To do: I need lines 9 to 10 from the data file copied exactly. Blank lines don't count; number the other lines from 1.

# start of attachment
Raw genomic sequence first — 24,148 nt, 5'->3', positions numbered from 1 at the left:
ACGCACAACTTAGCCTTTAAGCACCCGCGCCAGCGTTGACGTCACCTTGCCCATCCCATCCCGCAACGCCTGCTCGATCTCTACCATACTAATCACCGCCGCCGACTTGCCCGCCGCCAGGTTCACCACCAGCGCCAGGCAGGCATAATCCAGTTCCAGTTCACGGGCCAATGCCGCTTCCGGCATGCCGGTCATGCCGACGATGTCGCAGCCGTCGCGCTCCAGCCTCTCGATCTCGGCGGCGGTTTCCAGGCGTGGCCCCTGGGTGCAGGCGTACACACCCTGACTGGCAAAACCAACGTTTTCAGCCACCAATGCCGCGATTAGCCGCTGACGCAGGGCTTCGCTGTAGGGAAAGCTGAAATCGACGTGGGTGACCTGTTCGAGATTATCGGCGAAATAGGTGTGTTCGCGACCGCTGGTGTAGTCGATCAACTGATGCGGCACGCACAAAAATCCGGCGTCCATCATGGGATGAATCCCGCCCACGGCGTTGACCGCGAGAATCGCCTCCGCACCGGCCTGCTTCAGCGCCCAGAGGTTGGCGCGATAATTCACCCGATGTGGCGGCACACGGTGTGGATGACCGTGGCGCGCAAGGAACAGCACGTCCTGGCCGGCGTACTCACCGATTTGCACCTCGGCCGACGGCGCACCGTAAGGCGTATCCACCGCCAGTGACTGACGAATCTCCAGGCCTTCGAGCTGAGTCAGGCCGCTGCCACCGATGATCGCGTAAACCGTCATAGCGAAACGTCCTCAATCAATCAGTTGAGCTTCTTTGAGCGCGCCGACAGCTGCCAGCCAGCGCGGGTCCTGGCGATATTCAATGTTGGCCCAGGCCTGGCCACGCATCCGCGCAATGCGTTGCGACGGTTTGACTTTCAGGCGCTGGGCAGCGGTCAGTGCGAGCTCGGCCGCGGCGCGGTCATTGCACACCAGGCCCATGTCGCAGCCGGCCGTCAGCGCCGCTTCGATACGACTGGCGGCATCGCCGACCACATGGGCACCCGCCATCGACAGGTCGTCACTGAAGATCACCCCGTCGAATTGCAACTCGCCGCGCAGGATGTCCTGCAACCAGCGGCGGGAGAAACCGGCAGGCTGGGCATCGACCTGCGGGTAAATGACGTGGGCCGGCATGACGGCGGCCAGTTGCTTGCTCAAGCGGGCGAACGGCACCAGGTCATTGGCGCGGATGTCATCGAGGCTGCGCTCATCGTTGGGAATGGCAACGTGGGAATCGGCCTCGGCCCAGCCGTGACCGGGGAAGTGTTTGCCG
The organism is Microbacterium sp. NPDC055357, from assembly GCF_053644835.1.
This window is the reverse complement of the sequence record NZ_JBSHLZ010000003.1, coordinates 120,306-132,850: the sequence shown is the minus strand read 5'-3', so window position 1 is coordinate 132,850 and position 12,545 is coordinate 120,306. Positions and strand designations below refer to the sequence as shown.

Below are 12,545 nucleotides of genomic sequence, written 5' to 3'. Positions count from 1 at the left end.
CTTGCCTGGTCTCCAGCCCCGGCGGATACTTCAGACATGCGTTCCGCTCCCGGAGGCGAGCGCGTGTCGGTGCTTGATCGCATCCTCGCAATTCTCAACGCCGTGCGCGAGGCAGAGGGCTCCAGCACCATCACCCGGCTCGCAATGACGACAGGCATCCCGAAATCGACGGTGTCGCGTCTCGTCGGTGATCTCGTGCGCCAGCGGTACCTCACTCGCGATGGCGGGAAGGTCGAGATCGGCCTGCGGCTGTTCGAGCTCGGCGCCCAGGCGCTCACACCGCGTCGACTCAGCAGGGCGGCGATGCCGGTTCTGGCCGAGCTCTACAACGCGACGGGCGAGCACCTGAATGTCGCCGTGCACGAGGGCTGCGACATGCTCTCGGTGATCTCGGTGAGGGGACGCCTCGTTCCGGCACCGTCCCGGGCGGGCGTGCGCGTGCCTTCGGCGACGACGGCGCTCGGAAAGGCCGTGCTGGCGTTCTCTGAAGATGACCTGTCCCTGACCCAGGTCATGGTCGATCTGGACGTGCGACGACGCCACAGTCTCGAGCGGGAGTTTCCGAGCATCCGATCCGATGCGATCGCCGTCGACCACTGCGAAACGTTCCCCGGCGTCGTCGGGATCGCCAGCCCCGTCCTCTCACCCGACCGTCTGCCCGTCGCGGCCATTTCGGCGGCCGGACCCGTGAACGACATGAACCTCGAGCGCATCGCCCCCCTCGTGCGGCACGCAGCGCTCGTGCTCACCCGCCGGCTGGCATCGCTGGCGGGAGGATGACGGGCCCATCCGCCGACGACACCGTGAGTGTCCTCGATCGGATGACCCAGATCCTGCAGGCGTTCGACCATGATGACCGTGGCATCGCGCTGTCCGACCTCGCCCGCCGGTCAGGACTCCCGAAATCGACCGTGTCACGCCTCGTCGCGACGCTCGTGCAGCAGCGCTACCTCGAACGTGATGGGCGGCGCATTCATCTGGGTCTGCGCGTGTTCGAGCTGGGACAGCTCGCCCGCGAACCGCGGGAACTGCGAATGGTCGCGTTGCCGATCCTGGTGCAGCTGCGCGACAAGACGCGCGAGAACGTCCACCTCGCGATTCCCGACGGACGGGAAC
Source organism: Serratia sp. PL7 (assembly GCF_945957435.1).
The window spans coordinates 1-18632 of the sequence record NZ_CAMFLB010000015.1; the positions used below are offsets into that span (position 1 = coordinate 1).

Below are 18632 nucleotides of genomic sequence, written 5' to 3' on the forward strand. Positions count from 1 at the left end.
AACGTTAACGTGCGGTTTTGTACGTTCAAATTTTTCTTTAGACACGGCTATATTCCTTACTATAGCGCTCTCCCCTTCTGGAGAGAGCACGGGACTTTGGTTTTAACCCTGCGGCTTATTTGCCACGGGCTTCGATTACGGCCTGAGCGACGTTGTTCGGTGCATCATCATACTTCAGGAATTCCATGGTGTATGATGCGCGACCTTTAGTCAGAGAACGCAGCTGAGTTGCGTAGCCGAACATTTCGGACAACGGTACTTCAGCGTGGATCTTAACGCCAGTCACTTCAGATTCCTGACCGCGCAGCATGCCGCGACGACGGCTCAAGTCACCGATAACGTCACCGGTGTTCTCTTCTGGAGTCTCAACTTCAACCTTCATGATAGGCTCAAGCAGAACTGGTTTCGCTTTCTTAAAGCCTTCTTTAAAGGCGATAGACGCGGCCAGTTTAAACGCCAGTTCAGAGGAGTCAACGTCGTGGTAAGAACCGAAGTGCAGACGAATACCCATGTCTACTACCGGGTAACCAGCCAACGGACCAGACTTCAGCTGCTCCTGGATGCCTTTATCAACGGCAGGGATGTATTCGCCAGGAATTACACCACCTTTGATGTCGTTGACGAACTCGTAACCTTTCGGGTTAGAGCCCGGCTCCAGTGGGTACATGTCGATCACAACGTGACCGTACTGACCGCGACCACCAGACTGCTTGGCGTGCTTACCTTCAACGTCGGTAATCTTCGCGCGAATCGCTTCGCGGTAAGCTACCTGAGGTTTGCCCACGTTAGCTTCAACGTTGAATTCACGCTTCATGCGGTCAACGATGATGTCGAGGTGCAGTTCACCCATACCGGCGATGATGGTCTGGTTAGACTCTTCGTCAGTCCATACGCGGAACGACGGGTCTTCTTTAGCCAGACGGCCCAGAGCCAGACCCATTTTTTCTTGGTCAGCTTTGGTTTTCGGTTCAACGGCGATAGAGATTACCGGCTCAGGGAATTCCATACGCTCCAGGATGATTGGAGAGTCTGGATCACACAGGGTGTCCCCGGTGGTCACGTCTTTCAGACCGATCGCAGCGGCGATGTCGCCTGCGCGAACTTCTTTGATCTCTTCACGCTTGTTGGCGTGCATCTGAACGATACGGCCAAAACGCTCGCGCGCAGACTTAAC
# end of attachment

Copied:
Below are 18632 nucleotides of genomic sequence, written 5' to 3' on the forward strand. Positions count from 1 at the left end.
AACGTTAACGTGCGGTTTTGTACGTTCAAATTTTTCTTTAGACACGGCTATATTCCTTACTATAGCGCTCTCCCCTTCTGGAGAGAGCACGGGACTTTGGTTTTAACCCTGCGGCTTATTTGCCACGGGCTTCGATTACGGCCTGAGCGACGTTGTTCGGTGCATCATCATACTTCAGGAATTCCATGGTGTATGATGCGCGACCTTTAGTCAGAGAACGCAGCTGAGTTGCGTAGCCGAACATTTCGGACAACGGTACTTCAGCGTGGATCTTAACGCCAGTCACTTCAGATTCCTGACCGCGCAGCATGCCGCGACGACGGCTCAAGTCACCGATAACGTCACCGGTGTTCTCTTCTGGAGTCTCAACTTCAACCTTCATGATAGGCTCAAGCAGAACTGGTTTCGCTTTCTTAAAGCCTTCTTTAAAGGCGATAGACGCGGCCAGTTTAAACGCCAGTTCAGAGGAGTCAACGTCGTGGTAAGAACCGAAGTGCAGACGAATACCCATGTCTACTACCGGGTAACCAGCCAACGGACCAGACTTCAGCTGCTCCTGGATGCCTTTATCAACGGCAGGGATGTATTCGCCAGGAATTACACCACCTTTGATGTCGTTGACGAACTCGTAACCTTTCGGGTTAGAGCCCGGCTCCAGTGGGTACATGTCGATCACAACGTGACCGTACTGACCGCGACCACCAGACTGCTTGGCGTGCTTACCTTCAACGTCGGTAATCTTCGCGCGAATCGCTTCGCGGTAAGCTACCTGAGGTTTGCCCACGTTAGCTTCAACGTTGAATTCACGCTTCATGCGGTCAACGATGATGTCGAGGTGCAGTTCACCCATACCGGCGATGATGGTCTGGTTAGACTCTTCGTCAGTCCATACGCGGAACGACGGGTCTTCTTTAGCCAGACGGCCCAGAGCCAGACCCATTTTTTCTTGGTCAGCTTTGGTTTTCGGTTCAACGGCGATAGAGATTACCGGCTCAGGGAATTCCATACGCTCCAGGATGATTGGAGAGTCTGGATCACACAGGGTGTCCCCGGTGGTCACGTCTTTCAGACCGATCGCAGCGGCGATGTCGCCTGCGCGAACTTCTTTGATCTCTTCACGCTTGTTGGCGTGCATCTGAACGATACGGCCAAAACGCTCGCGCGCAGACTTAAC